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Project TitleMaterials for Controlling/Managing Microbial Deterioration and Contamination of Foods
Track CodeP29442
Short Description

Microbial action spoils some 30 percent of food: from farm to table, a worldwide product loss of US$11.2 trillion (2011).[1] In the United States alone, the additional human toll is 48 million cases of foodborne illnesses, 128,000 hospitalizations and 3,000 deaths: costing an additional US$15.6 billion in medical care and lost income (2012). This excludes food industry costs: for example, lost consumer brand confidence, recall expenses and the cost of government response to outbreaks.[2]

While chemical antimicrobials have long prevented spoilage, ‘super bugs’ have evolved to defeat them. And the growing preference for fresh, minimally processed food makes treatment with chemical preservatives or radiation less attractive. Other antimicrobial treatments such as high heat and pressure adversely affect food flavour, texture and nutritional value. Toward minimizing these unwanted effects, AAFC scientists have developed powerful, natural antimicrobials from oils produced by plants of the Cruciferaceae family (e.g., mustard).

[1] Global Overview of the Protein Ingredients Market, Frost & Sullivan, presented at Global Food Forums

2013 Protein Trends & Technologies Seminar (April 2013).

[2] USDA: U.S. Foodborne Illnesses Cost More Than $15.6 Billion Annually, Food Safety News (Oct. 9, 2014).

AAFC’s innovation is an antimicrobial production and delivery system that can be incorporated in food packaging. It controls the release rate and resulting concentration of isothiocyanate, a natural product, to maximize antimicrobial activity at low level, minimizing adverse effects on food flavour.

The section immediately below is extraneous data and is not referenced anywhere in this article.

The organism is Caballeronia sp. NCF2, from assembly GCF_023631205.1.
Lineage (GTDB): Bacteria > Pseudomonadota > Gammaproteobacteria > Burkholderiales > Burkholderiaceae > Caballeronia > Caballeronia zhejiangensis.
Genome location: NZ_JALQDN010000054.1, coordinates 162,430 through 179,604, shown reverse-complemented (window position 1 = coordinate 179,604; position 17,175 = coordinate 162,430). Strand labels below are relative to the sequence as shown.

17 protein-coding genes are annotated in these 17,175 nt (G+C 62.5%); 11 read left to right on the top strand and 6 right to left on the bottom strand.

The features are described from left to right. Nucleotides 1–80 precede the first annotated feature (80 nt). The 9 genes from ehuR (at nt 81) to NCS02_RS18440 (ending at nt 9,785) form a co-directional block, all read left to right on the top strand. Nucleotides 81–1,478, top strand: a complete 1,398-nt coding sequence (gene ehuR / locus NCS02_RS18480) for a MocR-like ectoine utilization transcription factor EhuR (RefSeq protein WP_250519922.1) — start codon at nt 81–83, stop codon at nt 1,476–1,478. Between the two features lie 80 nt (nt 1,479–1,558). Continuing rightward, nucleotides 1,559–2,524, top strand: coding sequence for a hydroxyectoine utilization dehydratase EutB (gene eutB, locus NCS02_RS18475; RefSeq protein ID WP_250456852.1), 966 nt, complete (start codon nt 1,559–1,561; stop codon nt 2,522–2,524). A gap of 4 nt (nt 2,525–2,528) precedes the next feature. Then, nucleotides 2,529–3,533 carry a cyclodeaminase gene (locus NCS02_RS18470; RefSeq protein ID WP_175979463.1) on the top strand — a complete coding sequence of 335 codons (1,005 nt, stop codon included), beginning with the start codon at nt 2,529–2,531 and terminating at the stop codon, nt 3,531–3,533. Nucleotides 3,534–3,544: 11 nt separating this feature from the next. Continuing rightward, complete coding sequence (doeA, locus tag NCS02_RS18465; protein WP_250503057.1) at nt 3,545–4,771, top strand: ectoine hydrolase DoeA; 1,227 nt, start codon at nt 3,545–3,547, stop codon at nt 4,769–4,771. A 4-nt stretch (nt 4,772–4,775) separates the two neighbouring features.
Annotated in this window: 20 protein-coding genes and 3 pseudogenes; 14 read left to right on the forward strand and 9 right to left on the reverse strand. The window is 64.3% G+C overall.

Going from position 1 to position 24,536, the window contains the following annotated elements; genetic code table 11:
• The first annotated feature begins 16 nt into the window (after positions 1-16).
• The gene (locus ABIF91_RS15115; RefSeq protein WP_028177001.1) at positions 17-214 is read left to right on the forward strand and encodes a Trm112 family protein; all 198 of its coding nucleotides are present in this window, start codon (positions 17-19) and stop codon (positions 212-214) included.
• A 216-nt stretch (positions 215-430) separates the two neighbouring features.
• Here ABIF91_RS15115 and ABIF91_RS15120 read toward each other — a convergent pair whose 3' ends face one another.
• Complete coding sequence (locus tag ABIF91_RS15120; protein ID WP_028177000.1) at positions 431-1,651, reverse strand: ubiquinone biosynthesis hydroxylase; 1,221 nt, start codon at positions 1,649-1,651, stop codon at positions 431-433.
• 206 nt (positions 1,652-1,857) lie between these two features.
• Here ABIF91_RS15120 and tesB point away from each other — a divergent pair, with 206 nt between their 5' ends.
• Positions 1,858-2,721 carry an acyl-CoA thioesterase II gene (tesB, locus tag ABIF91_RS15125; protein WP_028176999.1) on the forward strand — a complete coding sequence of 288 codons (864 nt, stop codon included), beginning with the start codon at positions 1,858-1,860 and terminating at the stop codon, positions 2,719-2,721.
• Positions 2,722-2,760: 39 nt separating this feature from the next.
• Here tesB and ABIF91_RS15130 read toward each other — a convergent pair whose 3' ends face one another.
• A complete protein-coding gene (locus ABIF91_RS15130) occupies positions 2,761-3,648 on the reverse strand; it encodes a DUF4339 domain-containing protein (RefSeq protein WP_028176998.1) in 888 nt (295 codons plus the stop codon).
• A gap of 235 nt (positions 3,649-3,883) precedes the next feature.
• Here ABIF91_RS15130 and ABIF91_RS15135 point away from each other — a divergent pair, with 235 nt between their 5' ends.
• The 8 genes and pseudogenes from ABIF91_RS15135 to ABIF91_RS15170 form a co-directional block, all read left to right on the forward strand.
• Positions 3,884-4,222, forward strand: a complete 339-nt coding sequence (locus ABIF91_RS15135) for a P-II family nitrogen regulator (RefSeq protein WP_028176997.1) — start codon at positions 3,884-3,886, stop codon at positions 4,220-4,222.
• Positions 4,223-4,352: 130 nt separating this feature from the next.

The delivery system is a plastic sachet containing an agriculture based product and a capsule.  When the capsule is broken, naturally occurring glucosinolates and myrosinase enzyme in the meal interact to produce isothiocyanates.

The side of the sachet facing the food packaging is highly permeable, allowing isothiocyanate to contact the food, suppressing pathogenic microbes. The sachet’s opposite side is essentially impermeable.

Control of isothiocyanate release is achieved through applying the results of extensive test data on the effects of meal particle size, temperature, pH, and water-to-meal ratio. For example, environmental humidity alone is insufficient to produce significant amounts of isothiocyanate.

Unlike traditional chemical antimicrobials that are incorporated into food during processing, AAFC’s natural antimicrobials are only produced later in food’s journey to the consumer; and confined to the immediate environment in which the food is packaged.

The Offering

AAFC seeks to work with a packaging supplier to further develop cost effective applications for manufacturing plastic containers or bulk wrap for other food products that could benefit from this concept. Such products include dairy items (e.g., cheese, yogurt) and fresh fruits and vegetables. AAFC would license the technology and could undertake supporting research as part of the effort to develop such applications.

Contact: Horst Donner, Commercialization Officer

Tagsmold, food, packaging, bread mold, bread
Posted DateApr 7, 2016 11:14 AM